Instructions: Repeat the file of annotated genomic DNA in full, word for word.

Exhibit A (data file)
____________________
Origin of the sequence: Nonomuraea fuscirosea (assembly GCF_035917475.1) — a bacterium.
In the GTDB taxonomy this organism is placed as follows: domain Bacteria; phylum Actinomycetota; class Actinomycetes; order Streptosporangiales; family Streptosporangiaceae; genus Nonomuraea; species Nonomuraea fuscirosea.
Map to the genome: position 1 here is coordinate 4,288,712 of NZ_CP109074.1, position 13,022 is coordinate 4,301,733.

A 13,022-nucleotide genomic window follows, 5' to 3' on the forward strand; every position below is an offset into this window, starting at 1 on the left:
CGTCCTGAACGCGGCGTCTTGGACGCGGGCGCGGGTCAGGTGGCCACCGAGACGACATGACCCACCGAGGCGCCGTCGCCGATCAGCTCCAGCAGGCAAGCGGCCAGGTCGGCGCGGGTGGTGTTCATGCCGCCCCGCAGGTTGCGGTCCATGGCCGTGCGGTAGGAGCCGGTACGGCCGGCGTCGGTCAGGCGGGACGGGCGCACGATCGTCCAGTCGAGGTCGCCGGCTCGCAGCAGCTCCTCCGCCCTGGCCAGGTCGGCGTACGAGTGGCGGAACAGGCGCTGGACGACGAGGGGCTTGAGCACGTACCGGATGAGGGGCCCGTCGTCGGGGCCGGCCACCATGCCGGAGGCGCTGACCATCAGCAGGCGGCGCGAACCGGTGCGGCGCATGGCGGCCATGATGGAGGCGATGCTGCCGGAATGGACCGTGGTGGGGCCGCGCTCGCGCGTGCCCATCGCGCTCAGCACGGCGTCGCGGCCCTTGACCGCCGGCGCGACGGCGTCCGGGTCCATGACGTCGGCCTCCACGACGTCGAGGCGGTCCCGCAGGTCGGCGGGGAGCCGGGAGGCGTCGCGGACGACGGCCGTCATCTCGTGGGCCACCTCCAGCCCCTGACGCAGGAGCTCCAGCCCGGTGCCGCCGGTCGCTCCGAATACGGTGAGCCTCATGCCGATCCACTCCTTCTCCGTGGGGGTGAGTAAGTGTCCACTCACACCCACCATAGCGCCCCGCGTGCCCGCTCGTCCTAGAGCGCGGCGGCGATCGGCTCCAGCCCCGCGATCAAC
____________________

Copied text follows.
Origin of the sequence: Nonomuraea fuscirosea (assembly GCF_035917475.1) — a bacterium.
In the GTDB taxonomy this organism is placed as follows: domain Bacteria; phylum Actinomycetota; class Actinomycetes; order Streptosporangiales; family Streptosporangiaceae; genus Nonomuraea; species Nonomuraea fuscirosea.
Map to the genome: position 1 here is coordinate 4,288,712 of NZ_CP109074.1, position 13,022 is coordinate 4,301,733.

A 13,022-nucleotide genomic window follows, 5' to 3' on the forward strand; every position below is an offset into this window, starting at 1 on the left:
CGTCCTGAACGCGGCGTCTTGGACGCGGGCGCGGGTCAGGTGGCCACCGAGACGACATGACCCACCGAGGCGCCGTCGCCGATCAGCTCCAGCAGGCAAGCGGCCAGGTCGGCGCGGGTGGTGTTCATGCCGCCCCGCAGGTTGCGGTCCATGGCCGTGCGGTAGGAGCCGGTACGGCCGGCGTCGGTCAGGCGGGACGGGCGCACGATCGTCCAGTCGAGGTCGCCGGCTCGCAGCAGCTCCTCCGCCCTGGCCAGGTCGGCGTACGAGTGGCGGAACAGGCGCTGGACGACGAGGGGCTTGAGCACGTACCGGATGAGGGGCCCGTCGTCGGGGCCGGCCACCATGCCGGAGGCGCTGACCATCAGCAGGCGGCGCGAACCGGTGCGGCGCATGGCGGCCATGATGGAGGCGATGCTGCCGGAATGGACCGTGGTGGGGCCGCGCTCGCGCGTGCCCATCGCGCTCAGCACGGCGTCGCGGCCCTTGACCGCCGGCGCGACGGCGTCCGGGTCCATGACGTCGGCCTCCACGACGTCGAGGCGGTCCCGCAGGTCGGCGGGGAGCCGGGAGGCGTCGCGGACGACGGCCGTCATCTCGTGGGCCACCTCCAGCCCCTGACGCAGGAGCTCCAGCCCGGTGCCGCCGGTCGCTCCGAATACGGTGAGCCTCATGCCGATCCACTCCTTCTCCGTGGGGGTGAGTAAGTGTCCACTCACACCCACCATAGCGCCCCGCGTGCCCGCTCGTCCTAGAGCGCGGCGGCGATCGGCTCCAGCCCCGCGATCAAC